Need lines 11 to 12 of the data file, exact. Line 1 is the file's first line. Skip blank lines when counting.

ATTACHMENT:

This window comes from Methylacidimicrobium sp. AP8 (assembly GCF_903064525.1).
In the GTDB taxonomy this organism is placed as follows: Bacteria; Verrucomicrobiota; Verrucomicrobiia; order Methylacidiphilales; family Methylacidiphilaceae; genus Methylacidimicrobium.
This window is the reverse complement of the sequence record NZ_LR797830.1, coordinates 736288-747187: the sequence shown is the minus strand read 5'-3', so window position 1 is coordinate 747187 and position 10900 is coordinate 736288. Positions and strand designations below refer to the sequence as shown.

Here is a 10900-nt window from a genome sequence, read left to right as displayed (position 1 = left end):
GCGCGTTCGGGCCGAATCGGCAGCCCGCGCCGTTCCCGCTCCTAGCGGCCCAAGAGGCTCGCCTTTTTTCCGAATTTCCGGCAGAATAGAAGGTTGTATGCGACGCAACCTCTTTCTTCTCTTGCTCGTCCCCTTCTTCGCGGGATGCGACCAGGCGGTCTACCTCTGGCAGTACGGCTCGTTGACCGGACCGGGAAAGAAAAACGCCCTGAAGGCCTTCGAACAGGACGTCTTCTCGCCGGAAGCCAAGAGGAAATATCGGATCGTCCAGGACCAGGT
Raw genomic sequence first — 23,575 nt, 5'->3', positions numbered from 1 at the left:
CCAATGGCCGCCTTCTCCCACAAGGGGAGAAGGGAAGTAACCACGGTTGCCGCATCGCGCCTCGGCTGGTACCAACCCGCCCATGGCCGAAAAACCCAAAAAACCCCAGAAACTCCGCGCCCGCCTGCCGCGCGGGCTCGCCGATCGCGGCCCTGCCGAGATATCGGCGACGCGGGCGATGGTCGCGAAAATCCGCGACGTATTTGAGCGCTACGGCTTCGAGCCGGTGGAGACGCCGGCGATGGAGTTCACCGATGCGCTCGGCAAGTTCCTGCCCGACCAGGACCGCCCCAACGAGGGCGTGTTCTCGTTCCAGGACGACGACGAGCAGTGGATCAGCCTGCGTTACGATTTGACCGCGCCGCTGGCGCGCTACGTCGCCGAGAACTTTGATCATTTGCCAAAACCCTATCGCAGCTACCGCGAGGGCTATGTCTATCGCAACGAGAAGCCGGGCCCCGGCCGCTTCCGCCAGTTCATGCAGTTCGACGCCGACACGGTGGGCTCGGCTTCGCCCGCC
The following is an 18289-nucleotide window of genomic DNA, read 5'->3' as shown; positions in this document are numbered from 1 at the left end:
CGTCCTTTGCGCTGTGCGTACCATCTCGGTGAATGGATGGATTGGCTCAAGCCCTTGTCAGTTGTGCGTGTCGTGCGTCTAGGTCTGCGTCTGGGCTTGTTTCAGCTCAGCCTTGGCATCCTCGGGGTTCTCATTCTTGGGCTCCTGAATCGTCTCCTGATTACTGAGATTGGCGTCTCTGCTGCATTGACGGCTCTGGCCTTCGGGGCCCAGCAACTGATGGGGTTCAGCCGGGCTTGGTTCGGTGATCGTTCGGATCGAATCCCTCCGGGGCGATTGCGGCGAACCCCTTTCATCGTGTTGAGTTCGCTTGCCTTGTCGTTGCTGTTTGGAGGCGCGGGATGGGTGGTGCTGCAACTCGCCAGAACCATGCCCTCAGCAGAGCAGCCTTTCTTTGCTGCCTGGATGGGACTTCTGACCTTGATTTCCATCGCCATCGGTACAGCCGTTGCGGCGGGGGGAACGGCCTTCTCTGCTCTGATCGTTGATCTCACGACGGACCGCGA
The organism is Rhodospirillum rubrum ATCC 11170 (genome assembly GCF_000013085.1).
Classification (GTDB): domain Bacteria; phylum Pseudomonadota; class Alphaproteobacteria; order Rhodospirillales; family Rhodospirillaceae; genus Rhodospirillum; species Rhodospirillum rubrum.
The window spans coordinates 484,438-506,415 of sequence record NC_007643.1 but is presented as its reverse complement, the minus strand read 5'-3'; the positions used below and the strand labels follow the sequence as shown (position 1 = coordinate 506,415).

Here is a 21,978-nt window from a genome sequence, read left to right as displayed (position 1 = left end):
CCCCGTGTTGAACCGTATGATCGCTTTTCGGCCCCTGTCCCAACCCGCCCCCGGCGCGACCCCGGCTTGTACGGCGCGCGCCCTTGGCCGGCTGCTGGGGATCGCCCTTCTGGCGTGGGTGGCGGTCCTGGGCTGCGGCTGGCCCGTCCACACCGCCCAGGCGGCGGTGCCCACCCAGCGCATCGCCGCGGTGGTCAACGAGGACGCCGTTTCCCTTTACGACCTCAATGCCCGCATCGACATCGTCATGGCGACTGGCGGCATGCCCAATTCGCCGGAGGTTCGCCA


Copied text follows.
Classification (GTDB): domain Bacteria; phylum Pseudomonadota; class Alphaproteobacteria; order Rhodospirillales; family Rhodospirillaceae; genus Rhodospirillum; species Rhodospirillum rubrum.
The window spans coordinates 484,438-506,415 of sequence record NC_007643.1 but is presented as its reverse complement, the minus strand read 5'-3'; the positions used below and the strand labels follow the sequence as shown (position 1 = coordinate 506,415).